Tuesday, February 25, 2014

A Light in a Dark Place

In 1938, in a Russian prison, about 250 miserable men were herded together in one small cell. Among them was an American journalist, David Braun. Soon David became aware of a Greek Orthodox priest in their midst. The old man had been thrown into prison because of his faith. His peaceful, radiant face made him stand out in that awful place like a candle in the dark. You couldn't miss him.

It was probably because of this that he became the target for the sarcastic and blasphemous remarks of two of the prisoners. They were continually harassing him. They bumped into him. The mistreated him. They mocked everything that was holy to him. But always the priest was gentle and patient.

One day David received a food parcel from his wife. When people are constantly hungry, receiving a food parcel is something that can't be described. David opened the parcel. As he looked up, he saw the old priest looking at his bread with longing eyes. David broke off a piece and gave it to him.

To his amazement the priest took the bread, broke it, and gave it to his two tormentors. “My friend,” said David, “you are hungry. Why did you not eat the bread yourself?” “Let me be, brother,” he answered. “They need it more than I. Soon I will go home to my Lord. Don't be angry with me.” Soon after that he died. But never again in this cell did David hear mockery and blasphemy. The old priest, a true servant of the Lord, had fulfilled his commission.1

When Braun finally was released from prison he would write of the priest, “He was a light in a dark place.” When the Bible talks about the impact that Christians are supposed to have in the world the imagery of light and dark is repeated throughout Scripture. In Matt. 5:14-16 Jesus said, “You are the light of the world. A city set on a hill cannot be hidden. Nor do people light a lamp and put it under a basket, but on a stand, and it gives light to all in the house. In the same way, let your light shine before others, so that they may see your good works and give glory to your Father who is in heaven.”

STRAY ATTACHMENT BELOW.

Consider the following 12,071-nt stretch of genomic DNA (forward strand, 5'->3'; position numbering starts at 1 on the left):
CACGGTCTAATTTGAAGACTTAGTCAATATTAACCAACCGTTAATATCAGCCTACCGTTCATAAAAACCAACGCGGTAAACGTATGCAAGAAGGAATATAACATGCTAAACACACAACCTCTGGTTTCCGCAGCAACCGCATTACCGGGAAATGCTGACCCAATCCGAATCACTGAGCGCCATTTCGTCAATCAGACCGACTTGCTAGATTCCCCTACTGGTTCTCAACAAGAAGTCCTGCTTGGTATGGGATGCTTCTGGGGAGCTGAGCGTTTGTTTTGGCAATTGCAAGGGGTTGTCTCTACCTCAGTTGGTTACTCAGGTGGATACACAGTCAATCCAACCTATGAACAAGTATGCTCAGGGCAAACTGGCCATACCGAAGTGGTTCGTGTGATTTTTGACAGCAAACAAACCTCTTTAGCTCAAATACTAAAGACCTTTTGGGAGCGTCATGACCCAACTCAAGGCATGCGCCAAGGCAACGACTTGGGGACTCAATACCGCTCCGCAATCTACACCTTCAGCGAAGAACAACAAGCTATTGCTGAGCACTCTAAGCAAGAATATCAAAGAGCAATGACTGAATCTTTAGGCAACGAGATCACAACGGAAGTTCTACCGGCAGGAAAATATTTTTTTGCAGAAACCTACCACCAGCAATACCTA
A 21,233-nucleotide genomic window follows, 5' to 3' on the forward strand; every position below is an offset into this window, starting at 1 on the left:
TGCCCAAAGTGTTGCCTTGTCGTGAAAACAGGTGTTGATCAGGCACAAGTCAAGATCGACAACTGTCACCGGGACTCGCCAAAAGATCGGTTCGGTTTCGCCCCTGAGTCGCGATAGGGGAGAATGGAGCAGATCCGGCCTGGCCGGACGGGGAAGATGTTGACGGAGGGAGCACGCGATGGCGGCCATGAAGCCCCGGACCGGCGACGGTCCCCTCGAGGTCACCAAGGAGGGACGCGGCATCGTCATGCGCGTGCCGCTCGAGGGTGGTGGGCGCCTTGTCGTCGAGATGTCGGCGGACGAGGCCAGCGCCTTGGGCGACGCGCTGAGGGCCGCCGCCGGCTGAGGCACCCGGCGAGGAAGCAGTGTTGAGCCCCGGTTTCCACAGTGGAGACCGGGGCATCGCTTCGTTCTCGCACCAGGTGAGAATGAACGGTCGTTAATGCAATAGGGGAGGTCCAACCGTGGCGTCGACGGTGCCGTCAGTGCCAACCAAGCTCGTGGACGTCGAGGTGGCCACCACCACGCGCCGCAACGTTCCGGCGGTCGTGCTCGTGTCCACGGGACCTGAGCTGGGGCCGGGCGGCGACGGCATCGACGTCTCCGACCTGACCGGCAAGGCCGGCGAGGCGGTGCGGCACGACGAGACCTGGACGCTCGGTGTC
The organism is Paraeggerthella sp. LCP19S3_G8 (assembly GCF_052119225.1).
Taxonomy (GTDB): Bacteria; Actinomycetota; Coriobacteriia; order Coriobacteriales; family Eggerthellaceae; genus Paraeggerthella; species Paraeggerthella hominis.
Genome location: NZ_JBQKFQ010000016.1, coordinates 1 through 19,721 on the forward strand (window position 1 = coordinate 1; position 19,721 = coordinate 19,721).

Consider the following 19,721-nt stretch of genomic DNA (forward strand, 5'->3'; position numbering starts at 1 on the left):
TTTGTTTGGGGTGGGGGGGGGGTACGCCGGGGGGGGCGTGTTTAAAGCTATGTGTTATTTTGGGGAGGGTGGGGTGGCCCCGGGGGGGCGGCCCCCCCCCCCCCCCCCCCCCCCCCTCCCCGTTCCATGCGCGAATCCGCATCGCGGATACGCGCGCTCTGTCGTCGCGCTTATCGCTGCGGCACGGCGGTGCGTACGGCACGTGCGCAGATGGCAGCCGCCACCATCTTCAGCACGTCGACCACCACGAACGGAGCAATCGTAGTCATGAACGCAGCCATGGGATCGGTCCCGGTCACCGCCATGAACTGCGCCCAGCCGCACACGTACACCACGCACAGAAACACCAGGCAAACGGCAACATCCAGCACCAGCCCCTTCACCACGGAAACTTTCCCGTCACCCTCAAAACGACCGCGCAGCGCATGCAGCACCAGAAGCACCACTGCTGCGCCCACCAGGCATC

Paul wrote in Philippians 2:14-15, “Do all things without grumbling or disputing, that you may be blameless and innocent, children of God without blemish in the midst of a crooked and twisted generation, among whom you shine as lights in the world.”

Remember the old Motel 6 commercials that ended with the reassuring words, “We’ll leave the light on for you.” I don’t know about you, but my mother used to say the same thing to me. When I came home late, no matter what the reason or the time, the porch light was burning. Its warm beams seemed to say, “This is where you belong. Someone loves you here. You are home.”

Our faithful walk of obedience to Jesus is like a beacon of God’s love and truth. Our lives and words are beams of warm light piercing the cold darkness of this world. We are like a porch light late at night, drawing unbelievers to Jesus, assuring them that Someone loves them and waits to welcome them home. Moreover, it doesn’t take much light to illuminate a dark place—all it took David Braun and the other prisoners to notice the character of Christ in the priest was a few crumbs of bread.

Perhaps a member of your family is still in the darkness. Maybe you’re concerned about a friend or co-worker. Don’t stop praying for them. Keep finding ways to draw their attention to the Lord. Be sure to leave the light on. Whether you're a candle in a corner or a beacon on a hill, let your light shine.

1. Gary Chapman, The Love as a Way of Life Devotional (Colorado Springs, CO: Water Brook Press), 135-36.

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